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Report No. 27

21. Delay before trial.-"Delay before trial" may be considered with reference to the following items-(i) service of summonses and other processes, (ii) filing of written statements, (iii) filing of documents, and (iv) issues. Each of these items may be dealt with separately.

22. Service of summons-process fee and forms.-Delay under the first item can be further sub-divided under two heads-(i) delay in payment of process fee and preparation of process, and (ii) delay in the actual service of summonses. Process fee must be paid when the plaint is filed. As recommended in the Fourteenth Report1, a rule should be made by the High Courts requiring the parties or their pleaders to file with the plaint printed forms of process legibly filled in, leaving only the date of appearance of the defendant and the date of issue of process blank. Such a rule has been made in several States. The printed forms of summonses should be available free of cost or on a small payment in the Nazir's office.

1. 14th Report, Vol. I.

23. Service of summons-procedure for.-Order V, rule 20A provides for the service of summons by registered post either in lieu of or in addition to the normal manner of service where for any reason whatsoever the summons is unserved. We have, after taking into account the recommendation in the Fourteenth Report1, proposed a rule2 whereunder a summons by post may be issued simultaneously with the summons in the ordinary manner. The Court can then act on whichever return shows effective service.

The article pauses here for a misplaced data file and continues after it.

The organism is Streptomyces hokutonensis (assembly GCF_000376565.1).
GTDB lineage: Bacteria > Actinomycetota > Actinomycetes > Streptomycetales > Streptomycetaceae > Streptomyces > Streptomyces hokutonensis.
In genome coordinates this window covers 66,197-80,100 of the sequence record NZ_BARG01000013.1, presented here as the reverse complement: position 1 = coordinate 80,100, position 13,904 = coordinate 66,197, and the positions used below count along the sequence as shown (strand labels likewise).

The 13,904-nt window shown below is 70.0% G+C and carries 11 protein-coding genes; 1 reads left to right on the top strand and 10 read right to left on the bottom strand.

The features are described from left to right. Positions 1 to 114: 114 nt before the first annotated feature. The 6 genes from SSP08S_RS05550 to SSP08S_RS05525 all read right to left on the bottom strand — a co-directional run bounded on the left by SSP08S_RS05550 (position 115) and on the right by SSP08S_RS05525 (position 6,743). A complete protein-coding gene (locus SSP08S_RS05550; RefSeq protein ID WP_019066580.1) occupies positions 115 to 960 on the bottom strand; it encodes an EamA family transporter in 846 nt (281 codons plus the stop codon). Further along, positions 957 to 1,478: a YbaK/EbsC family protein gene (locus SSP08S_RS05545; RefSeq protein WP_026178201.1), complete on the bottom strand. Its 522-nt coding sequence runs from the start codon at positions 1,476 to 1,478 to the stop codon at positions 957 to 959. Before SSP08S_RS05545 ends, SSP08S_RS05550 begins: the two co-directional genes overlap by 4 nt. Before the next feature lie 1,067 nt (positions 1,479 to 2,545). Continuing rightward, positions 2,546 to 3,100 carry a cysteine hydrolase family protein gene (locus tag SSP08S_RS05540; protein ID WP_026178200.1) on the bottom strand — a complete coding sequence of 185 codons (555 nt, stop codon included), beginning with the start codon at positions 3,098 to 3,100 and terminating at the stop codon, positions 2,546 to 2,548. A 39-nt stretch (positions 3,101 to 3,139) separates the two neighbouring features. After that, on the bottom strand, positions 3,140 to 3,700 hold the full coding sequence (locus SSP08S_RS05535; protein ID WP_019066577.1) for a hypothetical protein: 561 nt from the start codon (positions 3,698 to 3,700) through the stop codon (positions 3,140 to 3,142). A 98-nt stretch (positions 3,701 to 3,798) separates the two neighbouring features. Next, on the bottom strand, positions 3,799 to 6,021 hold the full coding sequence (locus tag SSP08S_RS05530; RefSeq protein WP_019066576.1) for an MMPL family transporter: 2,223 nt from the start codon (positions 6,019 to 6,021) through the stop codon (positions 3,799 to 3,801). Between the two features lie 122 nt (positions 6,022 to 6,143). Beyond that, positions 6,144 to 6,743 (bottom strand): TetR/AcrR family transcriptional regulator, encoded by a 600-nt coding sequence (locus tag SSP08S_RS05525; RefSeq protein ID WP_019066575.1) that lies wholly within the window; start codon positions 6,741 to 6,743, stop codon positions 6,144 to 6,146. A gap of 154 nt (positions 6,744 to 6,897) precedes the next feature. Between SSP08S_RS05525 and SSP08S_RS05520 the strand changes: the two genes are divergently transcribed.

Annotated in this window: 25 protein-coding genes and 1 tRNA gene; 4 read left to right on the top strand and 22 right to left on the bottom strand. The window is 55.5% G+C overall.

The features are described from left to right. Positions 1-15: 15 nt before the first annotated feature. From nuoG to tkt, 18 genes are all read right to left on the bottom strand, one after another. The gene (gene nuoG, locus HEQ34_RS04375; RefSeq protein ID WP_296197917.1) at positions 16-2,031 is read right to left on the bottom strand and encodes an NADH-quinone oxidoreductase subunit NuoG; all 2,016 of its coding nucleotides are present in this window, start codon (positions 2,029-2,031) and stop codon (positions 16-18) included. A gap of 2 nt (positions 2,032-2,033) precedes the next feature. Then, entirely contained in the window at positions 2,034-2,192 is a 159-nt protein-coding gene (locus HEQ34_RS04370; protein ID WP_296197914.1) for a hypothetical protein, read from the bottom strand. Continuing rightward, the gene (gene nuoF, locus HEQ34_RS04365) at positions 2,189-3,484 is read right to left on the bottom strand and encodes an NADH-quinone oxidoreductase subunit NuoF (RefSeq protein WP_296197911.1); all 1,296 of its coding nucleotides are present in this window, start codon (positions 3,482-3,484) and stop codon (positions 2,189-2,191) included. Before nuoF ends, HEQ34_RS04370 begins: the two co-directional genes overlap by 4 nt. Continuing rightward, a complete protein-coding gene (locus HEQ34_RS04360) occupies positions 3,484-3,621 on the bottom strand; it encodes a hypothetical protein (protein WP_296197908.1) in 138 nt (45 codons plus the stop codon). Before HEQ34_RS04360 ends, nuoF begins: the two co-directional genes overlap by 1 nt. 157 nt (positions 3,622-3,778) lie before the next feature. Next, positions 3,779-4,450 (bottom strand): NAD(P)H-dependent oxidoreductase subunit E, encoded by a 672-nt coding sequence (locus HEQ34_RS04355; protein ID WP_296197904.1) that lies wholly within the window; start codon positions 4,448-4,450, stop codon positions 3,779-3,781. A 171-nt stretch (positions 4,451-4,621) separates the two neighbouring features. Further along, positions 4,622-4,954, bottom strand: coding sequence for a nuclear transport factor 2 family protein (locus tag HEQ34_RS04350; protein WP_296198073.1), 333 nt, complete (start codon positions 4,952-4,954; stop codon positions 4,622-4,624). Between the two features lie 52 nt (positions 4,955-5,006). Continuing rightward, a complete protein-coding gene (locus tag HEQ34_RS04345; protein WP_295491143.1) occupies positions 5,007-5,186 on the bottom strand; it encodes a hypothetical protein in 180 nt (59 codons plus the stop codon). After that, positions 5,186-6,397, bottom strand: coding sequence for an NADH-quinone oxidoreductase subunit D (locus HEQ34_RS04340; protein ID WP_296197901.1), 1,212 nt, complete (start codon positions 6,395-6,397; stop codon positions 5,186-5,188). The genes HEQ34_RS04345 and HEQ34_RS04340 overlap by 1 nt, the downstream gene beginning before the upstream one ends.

1. 14th Report, Vol. I.

2. See Appendix I, Order 5, rule 19A.

24. Service by the police.-We have considered the suggestion made in a leading law journal1 that summonses be served through the agency of the Police. But, in our view, this is not a practicable suggestion. The police force in this country is not adequate even to discharge its ordinary duty of maintaining law and order. It will not be possible to so enlarge the police force as to enable it to discharge the additional burden that is proposed to be imposed on it. Apart from the inadequacy of the police force, since the police will not be under the control of civil courts, it will not be a suitable agency for the service of summons in civil cases. It is also not proper or desirable to associate the police with the execution of civil processes. We are not aware of any Commonwealth country utilizing the services of the police for the purpose.

1. 68 Calcutta Weekly Notes, Editorial Notes xxxii (13-4-964).

25. Filing of written statement.-We have not carried out the suggestion made in the Fourteenth Report1, that instead of a separate order requiring the defendant to file a written statement the summons by which the plaint is served on the defendant should itself require him to file a written statement within a specified time. We think that no useful purpose will be served by making this provision. Written statements are rarely filed at the first hearing, and in practice, not much time will be saved if this proposal is accepted. Moreover, under the Code, the filing of a written statement is not compulsory. We are, however, recommending a clarification in the law as to the effect of failure to file a written statement1.

1. 14th Report, Vol. I.

2. Appendix 1, Order 8, rule 10.

Code of Civil Procedure, 1908 Back

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